What is the Fruit in John 15:5?

In John 15:5, Jesus says “Whoever abides in me and I in him, he it is that bears much fruit, for apart from me you can do nothing.”

What is the “fruit” that Jesus has in view here? Here is a helpful exposition of the text from DA Carson, from his The Gospel according to John:

There has been considerable dispute over the nature of the “fruit” that is envisaged [in this text]: the fruit, we are told, is obedience, or new converts, or love, or Christian character.

These interpretations are reductionistic. The branch’s purpose is to bear much fruit (v. 5), but the next verses show that this fruit is the consequence of prayer in Jesus’ name, and is to the Father’s glory (vv. 7, 8, 16).

This suggests that the “fruit” in the vine imagery represents everything that is the product of effective prayer in Jesus’ name, including obedience to Jesus’ commands (v. 10), experience of Jesus’ joy (v. 11 – as earlier his peace, 14:27), love for one another (v. 12), and witness to the world (vv. 16, 27).

This fruit is nothing less than the outcome of persevering dependence on the vine, driven by faith, embracing all of the believer’s life and the product of his witness.

  • http://www.lifeofasteward.com Loren Pinilis

    A timely post as I was just thinking about this in the last day or so. While you’ve discussed the fruit here – I find the second part of the verse to be enlightening as well. It’s not just that we can bear much fruit, but that apart from Jesus we can do NOTHING.
    Being apart from Jesus does not mean that we bear a tiny amount of fruit that would have been more plentiful had we known the Savior. No, apart from Jesus, nothing – absolutely nothing – gets done.

    Now it’s interesting to think that those apart from Christ still get married and have children. They still work to produce things that help other people. They still have charitable impulses and give of their time and money to seemingly worthy causes. But yet Jesus tells us that these activities are nothing.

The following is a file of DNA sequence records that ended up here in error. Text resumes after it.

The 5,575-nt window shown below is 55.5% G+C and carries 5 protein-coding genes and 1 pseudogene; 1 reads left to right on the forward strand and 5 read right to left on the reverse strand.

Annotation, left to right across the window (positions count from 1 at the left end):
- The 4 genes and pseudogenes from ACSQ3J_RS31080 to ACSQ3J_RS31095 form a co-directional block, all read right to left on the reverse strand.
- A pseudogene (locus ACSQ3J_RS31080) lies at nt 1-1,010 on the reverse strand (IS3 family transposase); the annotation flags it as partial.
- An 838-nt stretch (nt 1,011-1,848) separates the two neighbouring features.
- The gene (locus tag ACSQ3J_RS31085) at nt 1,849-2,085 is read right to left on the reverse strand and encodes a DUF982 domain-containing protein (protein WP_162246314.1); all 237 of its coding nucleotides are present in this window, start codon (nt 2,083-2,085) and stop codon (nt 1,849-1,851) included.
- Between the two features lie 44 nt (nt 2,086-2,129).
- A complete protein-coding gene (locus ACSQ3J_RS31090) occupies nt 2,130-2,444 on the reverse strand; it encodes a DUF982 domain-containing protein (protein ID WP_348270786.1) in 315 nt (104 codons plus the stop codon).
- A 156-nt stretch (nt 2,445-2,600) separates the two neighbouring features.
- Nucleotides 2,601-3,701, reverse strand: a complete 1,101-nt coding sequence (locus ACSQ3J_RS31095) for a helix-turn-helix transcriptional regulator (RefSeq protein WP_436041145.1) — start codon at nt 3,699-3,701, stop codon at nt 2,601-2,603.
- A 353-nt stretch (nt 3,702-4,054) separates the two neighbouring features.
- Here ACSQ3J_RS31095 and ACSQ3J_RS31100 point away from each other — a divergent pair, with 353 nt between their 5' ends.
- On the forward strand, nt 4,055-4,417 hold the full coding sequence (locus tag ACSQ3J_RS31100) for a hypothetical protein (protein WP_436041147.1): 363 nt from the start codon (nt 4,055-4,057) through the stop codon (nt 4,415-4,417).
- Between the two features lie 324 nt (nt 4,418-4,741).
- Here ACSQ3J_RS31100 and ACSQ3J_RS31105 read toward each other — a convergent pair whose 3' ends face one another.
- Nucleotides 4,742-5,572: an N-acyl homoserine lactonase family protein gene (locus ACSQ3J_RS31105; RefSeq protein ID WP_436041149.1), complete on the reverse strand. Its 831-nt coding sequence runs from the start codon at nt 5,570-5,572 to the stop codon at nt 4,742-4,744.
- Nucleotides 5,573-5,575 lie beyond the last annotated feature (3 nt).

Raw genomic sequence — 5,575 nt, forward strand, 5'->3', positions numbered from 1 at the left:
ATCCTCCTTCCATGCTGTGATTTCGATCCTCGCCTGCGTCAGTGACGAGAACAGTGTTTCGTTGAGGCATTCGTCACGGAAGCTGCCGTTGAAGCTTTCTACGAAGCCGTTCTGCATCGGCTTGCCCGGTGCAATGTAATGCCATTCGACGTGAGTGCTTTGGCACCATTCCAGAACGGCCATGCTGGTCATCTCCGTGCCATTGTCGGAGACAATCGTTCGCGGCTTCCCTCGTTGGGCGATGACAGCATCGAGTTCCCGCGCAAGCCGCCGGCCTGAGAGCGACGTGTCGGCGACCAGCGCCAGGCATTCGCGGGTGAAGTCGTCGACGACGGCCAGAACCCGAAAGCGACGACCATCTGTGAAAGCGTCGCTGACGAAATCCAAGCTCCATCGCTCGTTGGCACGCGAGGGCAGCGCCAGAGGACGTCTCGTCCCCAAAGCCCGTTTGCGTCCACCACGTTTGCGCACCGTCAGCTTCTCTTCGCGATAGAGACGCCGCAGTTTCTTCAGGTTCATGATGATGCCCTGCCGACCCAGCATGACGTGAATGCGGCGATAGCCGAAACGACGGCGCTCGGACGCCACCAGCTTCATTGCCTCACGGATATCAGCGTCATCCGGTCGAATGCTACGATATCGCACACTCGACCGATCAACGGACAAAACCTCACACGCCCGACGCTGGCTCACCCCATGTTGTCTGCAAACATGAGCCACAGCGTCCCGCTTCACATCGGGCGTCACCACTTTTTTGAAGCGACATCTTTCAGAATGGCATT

I think many people then apply this verse incorrectly. They divide the world up into secular work and sacred work. They tell themselves that those apart from the vine produce nothing because the only important things are evangelism, discipleship, and prayer.
    This thought, however, flies in the face of what the Bible says and what the reformers believed. All work is sacred work. Plowing a field, working in a factory, and ministering in a church are all activities that fall under the Lordship of Christ. (I think you had a quote from Tim Keller a few months ago about this.) They can all be done to God’s glory and there is no view of any lawful, ethical occupation as substandard in God’s eyes.

    And that gets us to what, I believe, Jesus meant in John 15:5. When He says we can do nothing, He means we can do nothing THAT REALLY MATTERS. Apart from Christ, we can do nothing of eternal significance. This is the key: apart from Him, our depravity keeps us from truly bringing God glory in what we do.

    And it’s highly appropriate that these words are appearing on a blog about biblical productivity. Right here, Jesus is telling us that the gospel affects our productivity for the Kingdom. Apart from Him, we can do NOTHING.

    Sorry for the long comment. I’ve been chewing on these concepts for a while and was planning on doing a post on my blog about them – but they seem to be so appropriate to mention with your timely post today.

  • Matt

    Excellent points. You nailed it.

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